• In phase III trials, a new treatment will be compared to the existing standard treatment, involving a larger number of patients. These trials are the most common type of trials performed in children with cancer (therapy optimization trials) and they are mostly randomized. These trials can run over a relatively long time period and are typically organised internationally because large patient numbers are needed.

Do I need to participate?

No, participation in a clinical trial is voluntary. Even after you agreed to participate, you are free to withdraw your child from a clinical trial at any moment without having to justify. This will not affect the medical follow-up of your child or the quality of the subsequent care or relationship with your child’s doctor. Your child will always receive the best care and a child’s best interest remains always primordial.

  • Informed content - Your child’s doctor will explain the whole trial and its advantages and disadvantages in detail with you and your child. If you decide that your child will participate, you will be asked to sign an informed consent form. This form explains what the trial is about and the doctor will go through the form together with you. You will receive a copy of this signed consent form.

    For patients below 18 years, both parents always need to sign the informed consent form. Adolescents from 12 to 17 years also receive a separate information form and need to sign an assent form. Patients from 8 to 11 years old only receive an information form.
  • Legislation - Conducting a clinical trial requires compliance with a large series of rules and legislations in order to protect the study subject (the patient or the child) and to ensure scientific meaningful outcomes. All the clinical trials that are potentially presented to you, are approved by several ethics committees and/or competent authority and are compliant with all applicable Belgian laws regarding clinical trials and data privacy protection.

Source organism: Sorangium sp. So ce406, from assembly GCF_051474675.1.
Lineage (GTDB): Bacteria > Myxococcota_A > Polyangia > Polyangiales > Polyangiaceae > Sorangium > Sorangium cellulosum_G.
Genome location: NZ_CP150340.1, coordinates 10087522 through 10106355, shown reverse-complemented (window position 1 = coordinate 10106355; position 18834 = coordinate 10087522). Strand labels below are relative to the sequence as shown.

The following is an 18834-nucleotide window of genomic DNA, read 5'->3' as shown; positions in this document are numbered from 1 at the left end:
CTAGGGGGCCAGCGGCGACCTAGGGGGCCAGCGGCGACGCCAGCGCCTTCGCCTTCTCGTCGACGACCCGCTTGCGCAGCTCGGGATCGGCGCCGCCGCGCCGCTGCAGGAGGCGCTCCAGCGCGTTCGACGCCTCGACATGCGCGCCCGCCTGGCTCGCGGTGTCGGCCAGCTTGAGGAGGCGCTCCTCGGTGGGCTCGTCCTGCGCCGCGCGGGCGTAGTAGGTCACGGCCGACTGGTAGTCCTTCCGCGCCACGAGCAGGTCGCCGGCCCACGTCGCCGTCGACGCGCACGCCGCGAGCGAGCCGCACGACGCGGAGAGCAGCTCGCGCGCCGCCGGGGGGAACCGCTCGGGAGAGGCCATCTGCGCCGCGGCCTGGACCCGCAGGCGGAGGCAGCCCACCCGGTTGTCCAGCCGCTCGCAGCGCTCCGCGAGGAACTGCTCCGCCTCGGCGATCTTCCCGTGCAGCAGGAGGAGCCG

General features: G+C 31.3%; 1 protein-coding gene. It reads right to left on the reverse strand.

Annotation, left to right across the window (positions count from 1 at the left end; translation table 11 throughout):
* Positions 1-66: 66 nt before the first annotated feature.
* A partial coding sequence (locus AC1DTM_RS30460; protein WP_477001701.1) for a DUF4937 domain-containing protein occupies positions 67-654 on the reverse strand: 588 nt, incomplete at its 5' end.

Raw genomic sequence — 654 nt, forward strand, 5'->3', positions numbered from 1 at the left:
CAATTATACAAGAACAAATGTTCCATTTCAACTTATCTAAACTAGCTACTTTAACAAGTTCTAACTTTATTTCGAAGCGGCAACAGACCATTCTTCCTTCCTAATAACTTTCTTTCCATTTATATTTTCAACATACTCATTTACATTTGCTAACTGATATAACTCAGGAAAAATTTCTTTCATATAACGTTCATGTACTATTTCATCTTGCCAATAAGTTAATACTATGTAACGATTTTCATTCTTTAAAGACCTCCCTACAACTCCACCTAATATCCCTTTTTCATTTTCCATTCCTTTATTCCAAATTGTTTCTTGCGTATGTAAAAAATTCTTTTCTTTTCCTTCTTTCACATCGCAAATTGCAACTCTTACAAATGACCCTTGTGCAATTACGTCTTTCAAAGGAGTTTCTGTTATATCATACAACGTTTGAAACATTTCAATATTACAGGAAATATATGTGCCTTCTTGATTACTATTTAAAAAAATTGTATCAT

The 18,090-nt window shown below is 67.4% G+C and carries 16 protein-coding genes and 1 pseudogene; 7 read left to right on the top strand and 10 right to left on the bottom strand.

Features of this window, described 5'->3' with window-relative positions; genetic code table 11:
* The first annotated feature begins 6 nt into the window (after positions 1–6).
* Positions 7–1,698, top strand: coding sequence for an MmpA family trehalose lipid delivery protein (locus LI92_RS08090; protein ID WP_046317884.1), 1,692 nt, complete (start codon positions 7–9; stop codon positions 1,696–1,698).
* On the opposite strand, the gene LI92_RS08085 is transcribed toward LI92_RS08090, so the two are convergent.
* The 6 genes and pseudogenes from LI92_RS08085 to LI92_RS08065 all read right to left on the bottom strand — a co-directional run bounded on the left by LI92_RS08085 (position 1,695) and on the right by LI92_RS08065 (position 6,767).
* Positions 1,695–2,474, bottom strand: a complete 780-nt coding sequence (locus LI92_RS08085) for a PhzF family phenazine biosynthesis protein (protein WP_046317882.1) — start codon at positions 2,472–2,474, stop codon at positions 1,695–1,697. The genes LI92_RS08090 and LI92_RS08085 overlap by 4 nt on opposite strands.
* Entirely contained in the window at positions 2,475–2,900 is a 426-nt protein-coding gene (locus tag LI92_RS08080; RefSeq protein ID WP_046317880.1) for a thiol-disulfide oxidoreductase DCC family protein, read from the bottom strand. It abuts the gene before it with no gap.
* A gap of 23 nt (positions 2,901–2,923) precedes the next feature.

Which trials are open?

All doctors in the Belgian centres for paediatric haemato-oncology are familiar with the clinical trials that are open and whether your child is eligible to participate or not. If an appropriate clinical trial is available for the treatment of your child in (one of) the Belgian centres, this will usually be discussed with you by the treating paediatric haemato-oncologist.

If there is no clinical trial open in Belgium that fits your child’s disease, your child will be treated with the current standard of care treatment or according to national/international approved guidelines. Your child will always receive the best available treatment. For more information you can contact your child’s doctor anytime.


The BSPHO is not allowed to offer medical advice. If you have questions concerning a diagnosis or a treatment, please contact your hospital, physician or family doctor.